I can still see him when I glance over at my living room table.
Beard full and white. Eyes full of the humility, joy, and the wisdom of a life fully lived for Jesus. One of the few in my life who was there when I was a baby. He and his amazing wife helped introduce my parents to life in Africa. A part of my spiritual heritage. He wasn’t my blood uncle, but there’s a lifelong bond when Africa is in your blood. So we called him “Uncle Gene”.
And there he sat, at my dining room table – laughing, telling stories, giving gifts, eating half frozen cheesecake with my family and sipping his tea. He gave me a fresh glimpse of Jesus that day. And then he was gone.
I didn’t know that day would be the last time I’d see him and get to hear his stories – this side of heaven. But I’m so glad we had that beautiful day.
And I can’t get these words out of my head. These beautiful words from his wife as cancer was taking over his body. “All his assignments were completed and now he waits for deliverance to his eternal home… we are grateful. We have lived a full almost 58 years in God’s service and are thankful that He chose us as His messengers, weak and sinful as we are. But we are also redeemed by the blood of Jesus and lack nothing”
All his assignments were completed. Or as Jesus puts it, “Well done, good and faithful servant… come and share your Master’s happiness” (Mt 25:23)
This isn’t about death. This is about life! Your life, my life, right here, right now.
Come with me here – into another story. Because this too – this beautiful and strange juxtaposition of the things of life. This is what I saw, driving by our local taekwondo studio.
I was surprised. We expect to see trophies and medals in display cases, declaring to the world our accomplishments, not thrown out to rust and be put in the dumpster. So I asked my friend why – why have all your trophies just been thrown away like that?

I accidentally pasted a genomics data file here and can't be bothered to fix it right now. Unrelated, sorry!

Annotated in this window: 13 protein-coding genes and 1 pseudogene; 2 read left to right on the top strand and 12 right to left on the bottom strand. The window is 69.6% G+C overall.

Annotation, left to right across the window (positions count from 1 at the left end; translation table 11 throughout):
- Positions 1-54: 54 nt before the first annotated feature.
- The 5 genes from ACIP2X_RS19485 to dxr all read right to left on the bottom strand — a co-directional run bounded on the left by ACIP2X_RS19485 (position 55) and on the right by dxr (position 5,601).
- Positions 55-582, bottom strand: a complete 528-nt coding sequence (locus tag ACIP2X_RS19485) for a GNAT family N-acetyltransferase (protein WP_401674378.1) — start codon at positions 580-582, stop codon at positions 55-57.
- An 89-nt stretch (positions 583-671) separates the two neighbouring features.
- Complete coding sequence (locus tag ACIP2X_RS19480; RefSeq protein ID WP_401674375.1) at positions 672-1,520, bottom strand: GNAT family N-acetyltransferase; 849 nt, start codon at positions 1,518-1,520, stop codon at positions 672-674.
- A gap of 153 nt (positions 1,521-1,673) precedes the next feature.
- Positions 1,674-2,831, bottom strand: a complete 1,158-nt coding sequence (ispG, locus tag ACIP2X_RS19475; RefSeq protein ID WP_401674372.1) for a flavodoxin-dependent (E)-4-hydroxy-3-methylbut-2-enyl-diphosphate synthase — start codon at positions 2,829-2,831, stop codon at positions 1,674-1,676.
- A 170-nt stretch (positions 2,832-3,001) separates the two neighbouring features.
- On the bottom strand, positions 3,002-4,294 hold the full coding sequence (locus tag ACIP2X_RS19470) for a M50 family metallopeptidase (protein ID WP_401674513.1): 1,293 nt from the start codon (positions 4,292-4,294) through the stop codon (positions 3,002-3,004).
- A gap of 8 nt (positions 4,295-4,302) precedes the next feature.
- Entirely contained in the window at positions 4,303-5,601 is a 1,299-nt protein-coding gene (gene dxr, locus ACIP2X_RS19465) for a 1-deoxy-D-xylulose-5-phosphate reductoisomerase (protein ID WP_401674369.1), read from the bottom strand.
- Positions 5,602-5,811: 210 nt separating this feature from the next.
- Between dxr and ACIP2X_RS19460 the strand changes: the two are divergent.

He simply said they were his personal trophies and he was throwing them out because he didn’t have space for them and didn’t need them anymore.
I couldn’t help but think of the moment he won each of those trophies. Of the years of hard work, dedication, and practice that went into each win. I know him – he once told us that it took him 10 years of competition before he won anything. 10 years of trying and failing – before he landed the trophy. I think of the rush he must have felt – the accomplishment, the confirmation that he was the best. And yet, here they lie, rusting under the rain and sun, a discarded heap.
We all know the value of a trophy isn’t in the metal or plastic they’re made of. We value our trophies for what they represent. What they say about us. When the rest of the world rushes by and we feel small and insignificant, this symbol tells us that we matter. That we are good at something.
You may not be into martial arts. You may not care about sports at all. I have never won a trophy in my life … but I have built up a closet full of other trophies.
Those things we hold on to because they tell us what we want to believe about ourselves.
Those accolades that say we are important.
The applause of our peers, the affirmation of our parents, the “good works” that we hope others will see, that big house or fancy car that lets everyone know we matter.